Guide to Open Access
What is Open Access?
Open Access publications are digital, online, free of charge and free of most
copyright and licensing restrictions. It is entirely compatible with peer review,
all of the major Open Access initiatives for scientific and scholarly literature
insist on its importance.
The ways that UK academics communicate their research are changing rapidly.
Open Access has been around for some time. However, the new funding body
requirements that research must be made available in an Open Access format means
that researchers need to consider what this means for their research as a matter
Routes to Open Access publishing
There are two main routes to making your research Open Access.
Green Open Access
You make your work available in a repository, which can be an institutional
repository (such as our Research Repository) or a
subject-based or central repository (such as PubMed Central or arXiv). Upon
acceptance for publication, you deposit your accepted author manuscript into
an Open Access repository. This will usually be the final pre-publication
version - the peer-reviewed, accepted manuscript. It is made Open Access without
the payment of any fee to the publisher but may not be available as Open Access
immediately if the publisher's self-archiving policy requires an embargo period.
The published version of the paper will be made available by the publisher,
behind a subscription paywall.
Gold Open Access
Your work is made freely available to readers through the publisher's website.
No subscription is required for access as a fee called an APC
(article processing charge) is usually charged to you. The version made available
is the final publisher's version and it is available immediately, with no embargo
If you would like to make your work available using gold Open Access, you
will need to have access to appropriate funding. APCs vary considerably between
publishers, but will usually cost £1,500 - £2,000 plus VAT. If your research
is funded by RCUK, we may be able to pay the APC for you through our allocation
from the RCUK Open Access Fund (.pdf).
Open Access in the UK
In June 2012 the Working Group on Expanding Access to Published Research
Findings, chaired by Dame Janet Finch, recommended in their
Report (.pdf, known as the Finch Report)
that ’the UK should embrace the transition to open access, and accelerate the
process in a measured way which promotes innovation but also what is most
valuable in the research communications ecosystem‘. The ultimate aim is to
make all publicly-funded research publicly-accessible for free. The
Government's response (.pdf)
was to accept the recommendations made and welcome the push to Open Access.
RCUK policy on Open Access
Since 1 April 2013 the RCUK Policy
(.pdf) on Open Access has applied to research papers funded by Research Councils
UK. The policy applies to journal articles and conference proceedings but does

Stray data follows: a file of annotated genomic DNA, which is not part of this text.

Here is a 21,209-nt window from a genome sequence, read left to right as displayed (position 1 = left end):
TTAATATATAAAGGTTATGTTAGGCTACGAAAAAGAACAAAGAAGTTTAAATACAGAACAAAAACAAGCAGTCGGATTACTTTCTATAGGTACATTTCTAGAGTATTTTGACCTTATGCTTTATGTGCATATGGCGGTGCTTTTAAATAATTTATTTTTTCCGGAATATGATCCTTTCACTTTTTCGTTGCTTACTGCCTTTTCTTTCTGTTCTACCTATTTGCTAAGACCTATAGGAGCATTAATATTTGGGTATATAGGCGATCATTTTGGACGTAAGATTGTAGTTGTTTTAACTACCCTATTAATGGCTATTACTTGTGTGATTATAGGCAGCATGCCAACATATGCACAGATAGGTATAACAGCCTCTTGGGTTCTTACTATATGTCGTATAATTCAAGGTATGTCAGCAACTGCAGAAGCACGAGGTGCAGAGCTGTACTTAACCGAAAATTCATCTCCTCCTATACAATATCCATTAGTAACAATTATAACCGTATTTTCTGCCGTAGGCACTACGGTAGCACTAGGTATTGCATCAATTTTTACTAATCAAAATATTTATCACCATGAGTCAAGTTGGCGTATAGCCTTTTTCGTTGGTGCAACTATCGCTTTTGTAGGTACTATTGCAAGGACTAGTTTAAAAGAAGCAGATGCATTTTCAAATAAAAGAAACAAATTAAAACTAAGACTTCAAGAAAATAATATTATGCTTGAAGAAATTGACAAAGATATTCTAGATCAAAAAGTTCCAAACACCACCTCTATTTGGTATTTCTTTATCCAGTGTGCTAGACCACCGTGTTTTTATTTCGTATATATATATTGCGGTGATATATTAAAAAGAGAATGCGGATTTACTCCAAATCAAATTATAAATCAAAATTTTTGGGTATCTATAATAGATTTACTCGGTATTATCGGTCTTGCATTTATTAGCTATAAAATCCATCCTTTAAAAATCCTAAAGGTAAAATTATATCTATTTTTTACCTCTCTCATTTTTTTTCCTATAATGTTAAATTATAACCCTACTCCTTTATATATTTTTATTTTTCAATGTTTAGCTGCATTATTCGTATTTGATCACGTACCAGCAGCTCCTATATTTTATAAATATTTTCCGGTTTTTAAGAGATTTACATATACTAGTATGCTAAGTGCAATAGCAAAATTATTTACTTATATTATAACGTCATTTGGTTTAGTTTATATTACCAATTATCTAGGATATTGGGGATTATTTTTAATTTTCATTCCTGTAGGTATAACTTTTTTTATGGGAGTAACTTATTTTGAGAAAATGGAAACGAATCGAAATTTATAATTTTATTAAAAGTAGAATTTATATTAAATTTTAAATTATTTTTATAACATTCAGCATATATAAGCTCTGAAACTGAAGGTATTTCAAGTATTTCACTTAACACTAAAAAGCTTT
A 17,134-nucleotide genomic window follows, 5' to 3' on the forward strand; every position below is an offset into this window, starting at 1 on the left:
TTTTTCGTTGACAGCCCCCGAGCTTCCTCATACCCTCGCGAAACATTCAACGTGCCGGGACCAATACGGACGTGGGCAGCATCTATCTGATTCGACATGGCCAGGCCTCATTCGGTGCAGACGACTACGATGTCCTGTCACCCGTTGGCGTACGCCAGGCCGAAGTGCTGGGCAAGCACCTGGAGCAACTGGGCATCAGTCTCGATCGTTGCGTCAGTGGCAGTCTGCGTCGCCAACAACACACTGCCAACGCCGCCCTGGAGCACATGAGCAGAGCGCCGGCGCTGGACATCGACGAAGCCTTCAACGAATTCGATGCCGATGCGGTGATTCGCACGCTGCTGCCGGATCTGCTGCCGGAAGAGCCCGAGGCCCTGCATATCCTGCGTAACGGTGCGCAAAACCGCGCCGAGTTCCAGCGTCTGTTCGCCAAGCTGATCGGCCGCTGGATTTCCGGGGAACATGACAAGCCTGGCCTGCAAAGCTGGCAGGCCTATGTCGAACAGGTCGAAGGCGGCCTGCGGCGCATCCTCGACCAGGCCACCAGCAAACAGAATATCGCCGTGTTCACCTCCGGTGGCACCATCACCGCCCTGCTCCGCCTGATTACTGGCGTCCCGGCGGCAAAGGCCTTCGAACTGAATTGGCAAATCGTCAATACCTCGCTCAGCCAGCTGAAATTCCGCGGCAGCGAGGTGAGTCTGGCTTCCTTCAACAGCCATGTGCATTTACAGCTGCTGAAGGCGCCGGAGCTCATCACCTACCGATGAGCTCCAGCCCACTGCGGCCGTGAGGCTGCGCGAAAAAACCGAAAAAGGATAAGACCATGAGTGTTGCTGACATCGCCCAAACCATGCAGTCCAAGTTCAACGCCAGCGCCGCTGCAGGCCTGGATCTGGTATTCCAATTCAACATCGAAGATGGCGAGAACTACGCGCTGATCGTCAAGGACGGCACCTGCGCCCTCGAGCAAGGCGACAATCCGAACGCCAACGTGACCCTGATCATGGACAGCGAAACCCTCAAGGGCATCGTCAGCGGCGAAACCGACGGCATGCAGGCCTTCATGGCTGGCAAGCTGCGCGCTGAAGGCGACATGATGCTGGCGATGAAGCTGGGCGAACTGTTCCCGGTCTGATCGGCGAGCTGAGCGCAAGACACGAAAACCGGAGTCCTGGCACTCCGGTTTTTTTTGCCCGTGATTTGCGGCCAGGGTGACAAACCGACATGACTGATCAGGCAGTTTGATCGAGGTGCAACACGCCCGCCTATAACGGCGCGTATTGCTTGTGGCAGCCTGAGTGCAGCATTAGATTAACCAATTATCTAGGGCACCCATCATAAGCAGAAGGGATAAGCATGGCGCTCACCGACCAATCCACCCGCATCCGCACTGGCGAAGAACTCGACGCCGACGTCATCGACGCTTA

not apply to books or chapters. It requires all peer-reviewed research outputs
that result directly from research wholly, or partly, funded by Research Councils
to be made Open Access in journals that are compliant with the RCUK Policy on
Open Access. Compliant journals are those that allow either
Green or Gold Open Access. The RCUK Policy on Open Access also requires that
research papers must acknowledge Research Council funding.
Wellcome Trust and Open Access
The Wellcome Trust supports open and unrestricted access to the published
outputs of research and expects authors of research papers funded by the Trust
to make their results freely available and provides additional funding to grant
holders with to cover Open Access fees. Electronic copies of research papers
supported by Wellcome Trust funding will also be made available through PubMed
Central (PMC) and Europe PubMed Central (Europe PMC). Unlike the RCUK policy,
The Wellcome Trust is currently extending its Open Access Policy to include
scholarly monographs and book chapters.
Open Access, HEFCE and the next REF
HEFCE announced a new policy on Open Access in the post-2014 Research Excellence
Framework (REF) in March 2014.
The policy states that journal articles and conference proceedings
mustbe available via Open Access to be eligible for the
post-2014 REF. This means that outputs must be deposited in an institutional
repository, like the University of Essex Research Repository,
at the point of acceptance for publication.
The policy applies to journal articles and conference proceedings that are
accepted for publication after April 2016. The output must be deposited
in a repository within three months of acceptance. Embargo periods and
exceptions will apply where necessary.
Update In July 2015 HEFCE issued an
to the policy stating that research outputs accepted for publication from 1
April onwards can be deposited in a repository at any point between acceptance
and up to three months after the date of publication. From 1 April 2017 onwards
research outputs must be deposited within three months of acceptance.
What do I need to do?
For further information and advice about Open Access publishing, and to
apply for funding from our allocation from the RCUK Open Access Fund please
You can upload your publications to the
University of Essex Research Repository.
A member of the team will check the item and any copyright permissions and will make
the record live in the database.
Alternatively you can email details of your research output to
together with the final accepted manuscript as this
is the version most publishers allow to be deposited in Open Access
For more information about the Institutional Repository or Open Access, please contact Jim Jamieson.